Why Do I Have Bruises Long After Getting Botox for Frown Lines?
Botox is one of the most performed aesthetic treatments in the world, hailed as an easy and effective way to prevent the formation of facial wrinkles and other lines on the face. The procedure has been backed by clinical studies to give you faster results than its more surgically invasive counterparts. Aside from this, Botox only needs a few treatments before the effects start to kick in, which means less recovery time for the patient. However, side effects can still happen, like swelling and bruising.
So why do you have bruises long after getting Botox for frown lines? Normally, this procedure leaves side effects like bruising, bleeding, and swelling, but these should only last for hours or even days after the procedure is done. If you're still experiencing Botox bruising weeks after your treatment, it could be a sign that something has gone wrong with the injection itself.
Why Do You Bruise After Botox?
Botox treatments are a relatively simple injection that freezes the facial muscles, preventing them from receiving nerve signals and shutting down their movement. Without muscle contractions or muscle movement, your skin remains smooth and less likely to develop wrinkles.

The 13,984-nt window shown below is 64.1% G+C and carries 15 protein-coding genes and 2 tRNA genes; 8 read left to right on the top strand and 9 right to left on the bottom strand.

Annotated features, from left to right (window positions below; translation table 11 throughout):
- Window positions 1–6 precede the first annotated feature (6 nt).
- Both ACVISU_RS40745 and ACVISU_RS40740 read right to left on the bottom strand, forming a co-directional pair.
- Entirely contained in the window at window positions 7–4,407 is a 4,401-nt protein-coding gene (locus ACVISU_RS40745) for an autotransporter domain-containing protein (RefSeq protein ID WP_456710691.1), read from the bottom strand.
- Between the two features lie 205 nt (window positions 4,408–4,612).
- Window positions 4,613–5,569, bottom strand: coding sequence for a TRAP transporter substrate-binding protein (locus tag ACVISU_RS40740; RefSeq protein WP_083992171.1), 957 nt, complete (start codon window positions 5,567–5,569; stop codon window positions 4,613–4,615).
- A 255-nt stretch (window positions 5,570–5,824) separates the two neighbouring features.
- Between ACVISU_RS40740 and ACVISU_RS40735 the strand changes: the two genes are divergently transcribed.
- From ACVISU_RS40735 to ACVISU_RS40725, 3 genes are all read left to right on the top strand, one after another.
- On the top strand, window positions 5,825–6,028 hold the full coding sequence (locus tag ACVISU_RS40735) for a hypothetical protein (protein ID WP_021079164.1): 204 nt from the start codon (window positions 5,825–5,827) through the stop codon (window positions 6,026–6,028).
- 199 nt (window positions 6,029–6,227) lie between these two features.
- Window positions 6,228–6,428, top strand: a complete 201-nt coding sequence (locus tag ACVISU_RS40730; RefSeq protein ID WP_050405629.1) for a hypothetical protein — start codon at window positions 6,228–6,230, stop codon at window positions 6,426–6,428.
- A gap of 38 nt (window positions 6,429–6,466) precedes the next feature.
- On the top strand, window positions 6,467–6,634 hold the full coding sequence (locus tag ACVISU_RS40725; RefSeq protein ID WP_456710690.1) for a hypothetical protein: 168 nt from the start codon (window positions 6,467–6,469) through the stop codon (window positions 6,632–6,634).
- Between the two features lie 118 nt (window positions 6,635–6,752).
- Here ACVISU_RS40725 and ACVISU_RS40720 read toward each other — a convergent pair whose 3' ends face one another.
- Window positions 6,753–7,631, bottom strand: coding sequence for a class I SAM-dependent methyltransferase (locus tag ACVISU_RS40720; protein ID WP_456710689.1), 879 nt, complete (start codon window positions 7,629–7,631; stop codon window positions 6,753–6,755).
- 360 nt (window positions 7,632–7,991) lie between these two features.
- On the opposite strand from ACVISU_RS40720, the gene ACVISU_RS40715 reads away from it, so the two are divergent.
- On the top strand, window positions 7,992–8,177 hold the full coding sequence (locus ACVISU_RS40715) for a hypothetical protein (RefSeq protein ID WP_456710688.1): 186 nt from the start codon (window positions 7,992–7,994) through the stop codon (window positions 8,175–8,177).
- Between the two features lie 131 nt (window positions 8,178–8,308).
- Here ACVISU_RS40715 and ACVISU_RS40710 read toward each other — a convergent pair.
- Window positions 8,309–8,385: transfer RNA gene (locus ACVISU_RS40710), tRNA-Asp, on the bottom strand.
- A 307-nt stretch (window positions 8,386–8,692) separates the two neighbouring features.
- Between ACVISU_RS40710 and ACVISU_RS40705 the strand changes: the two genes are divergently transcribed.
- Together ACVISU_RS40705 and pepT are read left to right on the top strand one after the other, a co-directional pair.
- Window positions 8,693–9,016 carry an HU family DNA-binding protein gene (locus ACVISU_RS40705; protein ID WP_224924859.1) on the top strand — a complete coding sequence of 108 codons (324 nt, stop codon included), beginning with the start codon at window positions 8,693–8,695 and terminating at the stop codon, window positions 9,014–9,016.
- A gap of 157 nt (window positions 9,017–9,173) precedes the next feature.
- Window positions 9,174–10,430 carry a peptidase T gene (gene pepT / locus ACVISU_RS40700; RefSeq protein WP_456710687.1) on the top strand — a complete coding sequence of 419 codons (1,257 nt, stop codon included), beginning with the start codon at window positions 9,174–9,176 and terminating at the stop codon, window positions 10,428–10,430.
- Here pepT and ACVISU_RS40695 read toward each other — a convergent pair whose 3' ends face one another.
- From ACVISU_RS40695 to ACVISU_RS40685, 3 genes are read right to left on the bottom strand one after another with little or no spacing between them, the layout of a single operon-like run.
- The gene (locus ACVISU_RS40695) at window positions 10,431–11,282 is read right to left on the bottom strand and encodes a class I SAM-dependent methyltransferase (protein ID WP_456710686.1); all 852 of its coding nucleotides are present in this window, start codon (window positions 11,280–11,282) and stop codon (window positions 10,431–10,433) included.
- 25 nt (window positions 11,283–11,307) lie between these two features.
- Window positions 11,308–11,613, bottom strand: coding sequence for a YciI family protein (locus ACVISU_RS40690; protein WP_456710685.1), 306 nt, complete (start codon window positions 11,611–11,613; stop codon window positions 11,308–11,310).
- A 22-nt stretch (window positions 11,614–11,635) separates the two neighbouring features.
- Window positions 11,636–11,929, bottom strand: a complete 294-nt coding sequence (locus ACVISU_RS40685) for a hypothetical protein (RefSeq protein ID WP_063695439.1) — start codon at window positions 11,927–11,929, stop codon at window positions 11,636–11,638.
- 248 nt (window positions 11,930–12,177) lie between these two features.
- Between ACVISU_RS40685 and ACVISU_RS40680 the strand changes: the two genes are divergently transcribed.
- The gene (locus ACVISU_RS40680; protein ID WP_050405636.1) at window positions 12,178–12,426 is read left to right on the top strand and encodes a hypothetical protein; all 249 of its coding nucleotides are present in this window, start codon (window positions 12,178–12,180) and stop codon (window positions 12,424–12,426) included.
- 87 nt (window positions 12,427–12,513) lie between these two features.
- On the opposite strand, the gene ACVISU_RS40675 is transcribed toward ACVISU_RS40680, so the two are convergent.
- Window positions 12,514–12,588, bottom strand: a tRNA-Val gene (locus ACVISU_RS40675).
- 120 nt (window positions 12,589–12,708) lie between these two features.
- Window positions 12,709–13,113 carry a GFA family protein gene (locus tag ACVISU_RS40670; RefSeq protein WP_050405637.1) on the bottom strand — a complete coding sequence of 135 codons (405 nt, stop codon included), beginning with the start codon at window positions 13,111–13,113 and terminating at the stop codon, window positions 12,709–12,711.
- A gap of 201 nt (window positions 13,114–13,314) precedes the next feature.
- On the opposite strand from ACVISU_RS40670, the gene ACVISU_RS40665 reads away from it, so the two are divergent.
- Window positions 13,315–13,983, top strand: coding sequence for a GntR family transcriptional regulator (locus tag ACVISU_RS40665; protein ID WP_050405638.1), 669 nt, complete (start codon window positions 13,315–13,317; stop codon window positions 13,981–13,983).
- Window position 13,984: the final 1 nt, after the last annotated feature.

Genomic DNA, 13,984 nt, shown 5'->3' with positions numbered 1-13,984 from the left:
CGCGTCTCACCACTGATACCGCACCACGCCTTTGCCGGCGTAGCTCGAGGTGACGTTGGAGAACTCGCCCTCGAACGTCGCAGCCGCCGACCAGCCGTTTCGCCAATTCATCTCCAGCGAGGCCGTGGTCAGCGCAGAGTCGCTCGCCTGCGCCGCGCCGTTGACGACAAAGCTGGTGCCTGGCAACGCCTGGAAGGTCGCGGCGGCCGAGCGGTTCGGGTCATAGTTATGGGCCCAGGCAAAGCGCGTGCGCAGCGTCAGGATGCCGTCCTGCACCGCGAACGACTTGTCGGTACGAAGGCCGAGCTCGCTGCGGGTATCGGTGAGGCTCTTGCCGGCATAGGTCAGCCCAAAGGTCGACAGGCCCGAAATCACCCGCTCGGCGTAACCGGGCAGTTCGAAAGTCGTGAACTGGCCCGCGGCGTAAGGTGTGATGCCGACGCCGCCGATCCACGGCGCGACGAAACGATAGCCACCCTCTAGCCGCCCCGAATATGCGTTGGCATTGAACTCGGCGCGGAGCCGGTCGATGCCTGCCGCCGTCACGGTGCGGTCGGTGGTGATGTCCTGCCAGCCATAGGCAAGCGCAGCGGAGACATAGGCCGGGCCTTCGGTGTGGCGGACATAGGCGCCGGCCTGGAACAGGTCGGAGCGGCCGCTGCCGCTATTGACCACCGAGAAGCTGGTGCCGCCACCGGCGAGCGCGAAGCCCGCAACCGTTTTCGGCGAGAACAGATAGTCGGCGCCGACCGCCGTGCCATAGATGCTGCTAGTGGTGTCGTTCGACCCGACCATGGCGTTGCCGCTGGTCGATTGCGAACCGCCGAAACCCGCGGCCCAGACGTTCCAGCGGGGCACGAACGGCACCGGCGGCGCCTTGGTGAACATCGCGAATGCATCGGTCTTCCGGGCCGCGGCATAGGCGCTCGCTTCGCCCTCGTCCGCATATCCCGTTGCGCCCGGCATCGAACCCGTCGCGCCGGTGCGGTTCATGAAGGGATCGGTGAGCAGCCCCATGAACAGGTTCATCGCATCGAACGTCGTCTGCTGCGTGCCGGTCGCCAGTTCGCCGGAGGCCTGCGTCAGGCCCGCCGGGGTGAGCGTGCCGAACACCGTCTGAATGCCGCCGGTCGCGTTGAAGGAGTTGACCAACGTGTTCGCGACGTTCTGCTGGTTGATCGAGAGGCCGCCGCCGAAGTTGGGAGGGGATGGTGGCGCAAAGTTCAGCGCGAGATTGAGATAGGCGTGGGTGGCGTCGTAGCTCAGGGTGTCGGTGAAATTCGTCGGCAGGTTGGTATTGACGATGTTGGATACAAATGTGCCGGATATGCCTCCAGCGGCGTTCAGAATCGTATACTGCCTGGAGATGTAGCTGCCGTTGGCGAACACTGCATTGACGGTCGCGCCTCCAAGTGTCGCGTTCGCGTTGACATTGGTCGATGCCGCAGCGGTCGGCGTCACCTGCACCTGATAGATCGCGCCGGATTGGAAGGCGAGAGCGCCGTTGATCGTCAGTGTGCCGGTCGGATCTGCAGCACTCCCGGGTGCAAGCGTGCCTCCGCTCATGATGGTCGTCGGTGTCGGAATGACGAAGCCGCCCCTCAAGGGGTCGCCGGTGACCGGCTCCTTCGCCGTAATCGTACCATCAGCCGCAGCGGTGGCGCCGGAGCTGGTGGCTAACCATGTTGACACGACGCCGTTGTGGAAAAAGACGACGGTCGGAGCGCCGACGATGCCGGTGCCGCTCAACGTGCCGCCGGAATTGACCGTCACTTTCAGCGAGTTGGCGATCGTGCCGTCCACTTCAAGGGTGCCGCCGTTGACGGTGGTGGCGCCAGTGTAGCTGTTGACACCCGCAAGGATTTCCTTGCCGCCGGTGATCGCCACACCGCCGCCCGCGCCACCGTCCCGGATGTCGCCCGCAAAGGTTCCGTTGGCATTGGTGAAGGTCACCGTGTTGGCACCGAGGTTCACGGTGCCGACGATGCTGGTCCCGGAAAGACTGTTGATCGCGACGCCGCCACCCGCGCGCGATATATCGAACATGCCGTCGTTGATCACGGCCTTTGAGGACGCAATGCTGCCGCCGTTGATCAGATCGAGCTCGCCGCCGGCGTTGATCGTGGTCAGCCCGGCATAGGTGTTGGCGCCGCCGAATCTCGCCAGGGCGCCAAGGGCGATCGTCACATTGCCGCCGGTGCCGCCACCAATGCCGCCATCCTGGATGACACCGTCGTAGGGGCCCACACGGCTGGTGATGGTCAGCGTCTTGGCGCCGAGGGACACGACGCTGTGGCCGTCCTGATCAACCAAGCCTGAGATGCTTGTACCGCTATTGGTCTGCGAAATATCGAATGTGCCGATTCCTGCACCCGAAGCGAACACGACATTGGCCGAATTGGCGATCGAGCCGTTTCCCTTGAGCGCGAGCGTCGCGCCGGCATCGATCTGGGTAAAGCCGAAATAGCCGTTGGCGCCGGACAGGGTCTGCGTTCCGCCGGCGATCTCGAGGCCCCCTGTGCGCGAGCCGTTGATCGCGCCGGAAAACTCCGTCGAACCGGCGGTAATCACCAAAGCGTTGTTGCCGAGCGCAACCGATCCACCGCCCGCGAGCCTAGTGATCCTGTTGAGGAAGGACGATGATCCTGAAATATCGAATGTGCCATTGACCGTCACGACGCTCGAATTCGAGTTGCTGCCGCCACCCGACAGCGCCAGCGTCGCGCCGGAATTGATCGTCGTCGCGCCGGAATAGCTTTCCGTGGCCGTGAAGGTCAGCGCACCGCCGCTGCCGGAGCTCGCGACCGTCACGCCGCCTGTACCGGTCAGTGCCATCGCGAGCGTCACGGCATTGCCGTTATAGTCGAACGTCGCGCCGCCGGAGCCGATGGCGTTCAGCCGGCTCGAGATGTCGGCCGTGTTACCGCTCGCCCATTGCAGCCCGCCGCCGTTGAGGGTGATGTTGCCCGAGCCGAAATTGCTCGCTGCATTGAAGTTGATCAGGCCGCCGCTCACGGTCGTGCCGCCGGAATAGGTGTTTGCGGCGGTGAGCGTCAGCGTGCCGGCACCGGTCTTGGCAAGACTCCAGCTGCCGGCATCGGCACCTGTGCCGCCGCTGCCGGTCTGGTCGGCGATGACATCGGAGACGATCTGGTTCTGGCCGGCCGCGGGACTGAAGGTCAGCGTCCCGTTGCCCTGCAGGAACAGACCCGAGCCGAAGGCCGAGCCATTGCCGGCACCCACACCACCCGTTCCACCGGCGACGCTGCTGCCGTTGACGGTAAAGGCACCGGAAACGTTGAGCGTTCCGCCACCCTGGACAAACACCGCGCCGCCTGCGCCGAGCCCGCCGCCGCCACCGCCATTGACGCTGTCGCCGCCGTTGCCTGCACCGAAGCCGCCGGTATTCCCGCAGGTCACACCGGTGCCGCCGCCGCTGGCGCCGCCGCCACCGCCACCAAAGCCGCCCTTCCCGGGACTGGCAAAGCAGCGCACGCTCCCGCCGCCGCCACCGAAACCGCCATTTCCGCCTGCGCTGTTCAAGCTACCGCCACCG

Bruising does happen as a side effect, and it's not because of the Botox itself, but one of the reactions that the body can have towards an injectable treatment. Particularly, this concerns the injector and the actual needle used in your Botox injection.
To administer a Botox treatment, your injector would have to insert the needle into the muscle layer of the skin, which is deeper than most conventional aesthetic treatments reach. For an experienced injector who's studied the common entry procedures for a Botox treatment, this shouldn't be a problem.
The problem occurs when the injector hits a blood vessel with the needle during Botox cosmetic treatments. This can puncture the blood vessel and disrupt blood flow, resulting in a bruise that can take several days to recover from. Since the diameter of the needle used during Botox treatments isn't very large, bruising shouldn’t be a major concern even if it's one of the more common side effects.
Given that frown lines are near many blood vessels that can move around during your treatment, bruising may happen more than you'd think. While a skilled injector can drastically lower the odds of this happening, each person has a different facial anatomy, so it's still a reasonable possibility to have some bruising on the treatment site.
On their own, cosmetic injections like Botox don't really have much in terms of adverse effects aside from some bruising and swelling in the treated area after a few days after. More serious adverse effects like a bacterial infection or an allergic reaction can occur, but these are few and far between.
When Should I Start Getting Worried?